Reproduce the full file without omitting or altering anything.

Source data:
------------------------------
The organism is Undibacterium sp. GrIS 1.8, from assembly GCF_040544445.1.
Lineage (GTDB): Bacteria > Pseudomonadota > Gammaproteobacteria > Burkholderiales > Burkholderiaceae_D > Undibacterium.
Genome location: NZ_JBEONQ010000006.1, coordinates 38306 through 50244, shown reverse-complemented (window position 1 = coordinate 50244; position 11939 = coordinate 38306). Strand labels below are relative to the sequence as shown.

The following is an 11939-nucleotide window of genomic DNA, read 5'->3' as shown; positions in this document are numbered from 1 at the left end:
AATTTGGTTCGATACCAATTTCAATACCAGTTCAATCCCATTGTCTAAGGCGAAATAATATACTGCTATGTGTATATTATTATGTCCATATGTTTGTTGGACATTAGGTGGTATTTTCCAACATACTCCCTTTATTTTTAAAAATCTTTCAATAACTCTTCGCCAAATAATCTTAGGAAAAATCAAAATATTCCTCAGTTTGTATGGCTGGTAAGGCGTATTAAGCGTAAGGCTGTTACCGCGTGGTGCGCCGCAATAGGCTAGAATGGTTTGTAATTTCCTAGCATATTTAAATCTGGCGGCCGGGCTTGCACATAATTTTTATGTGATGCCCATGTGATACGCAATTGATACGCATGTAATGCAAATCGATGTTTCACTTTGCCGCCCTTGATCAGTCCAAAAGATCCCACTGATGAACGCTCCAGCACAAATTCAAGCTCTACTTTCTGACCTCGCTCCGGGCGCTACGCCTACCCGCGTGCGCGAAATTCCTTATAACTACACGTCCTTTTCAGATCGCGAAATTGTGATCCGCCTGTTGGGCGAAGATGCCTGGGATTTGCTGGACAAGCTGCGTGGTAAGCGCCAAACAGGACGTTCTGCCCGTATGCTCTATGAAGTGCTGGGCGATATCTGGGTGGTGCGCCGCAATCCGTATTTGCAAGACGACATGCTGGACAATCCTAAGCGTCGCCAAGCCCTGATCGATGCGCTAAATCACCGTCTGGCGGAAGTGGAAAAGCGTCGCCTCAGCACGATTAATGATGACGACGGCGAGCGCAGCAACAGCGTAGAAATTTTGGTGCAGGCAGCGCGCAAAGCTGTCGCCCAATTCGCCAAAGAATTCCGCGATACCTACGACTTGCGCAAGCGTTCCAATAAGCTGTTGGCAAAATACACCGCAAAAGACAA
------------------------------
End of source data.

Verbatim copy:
The organism is Undibacterium sp. GrIS 1.8, from assembly GCF_040544445.1.
Lineage (GTDB): Bacteria > Pseudomonadota > Gammaproteobacteria > Burkholderiales > Burkholderiaceae_D > Undibacterium.
Genome location: NZ_JBEONQ010000006.1, coordinates 38306 through 50244, shown reverse-complemented (window position 1 = coordinate 50244; position 11939 = coordinate 38306). Strand labels below are relative to the sequence as shown.

The following is an 11939-nucleotide window of genomic DNA, read 5'->3' as shown; positions in this document are numbered from 1 at the left end:
AATTTGGTTCGATACCAATTTCAATACCAGTTCAATCCCATTGTCTAAGGCGAAATAATATACTGCTATGTGTATATTATTATGTCCATATGTTTGTTGGACATTAGGTGGTATTTTCCAACATACTCCCTTTATTTTTAAAAATCTTTCAATAACTCTTCGCCAAATAATCTTAGGAAAAATCAAAATATTCCTCAGTTTGTATGGCTGGTAAGGCGTATTAAGCGTAAGGCTGTTACCGCGTGGTGCGCCGCAATAGGCTAGAATGGTTTGTAATTTCCTAGCATATTTAAATCTGGCGGCCGGGCTTGCACATAATTTTTATGTGATGCCCATGTGATACGCAATTGATACGCATGTAATGCAAATCGATGTTTCACTTTGCCGCCCTTGATCAGTCCAAAAGATCCCACTGATGAACGCTCCAGCACAAATTCAAGCTCTACTTTCTGACCTCGCTCCGGGCGCTACGCCTACCCGCGTGCGCGAAATTCCTTATAACTACACGTCCTTTTCAGATCGCGAAATTGTGATCCGCCTGTTGGGCGAAGATGCCTGGGATTTGCTGGACAAGCTGCGTGGTAAGCGCCAAACAGGACGTTCTGCCCGTATGCTCTATGAAGTGCTGGGCGATATCTGGGTGGTGCGCCGCAATCCGTATTTGCAAGACGACATGCTGGACAATCCTAAGCGTCGCCAAGCCCTGATCGATGCGCTAAATCACCGTCTGGCGGAAGTGGAAAAGCGTCGCCTCAGCACGATTAATGATGACGACGGCGAGCGCAGCAACAGCGTAGAAATTTTGGTGCAGGCAGCGCGCAAAGCTGTCGCCCAATTCGCCAAAGAATTCCGCGATACCTACGACTTGCGCAAGCGTTCCAATAAGCTGTTGGCAAAATACACCGCAAAAGACAA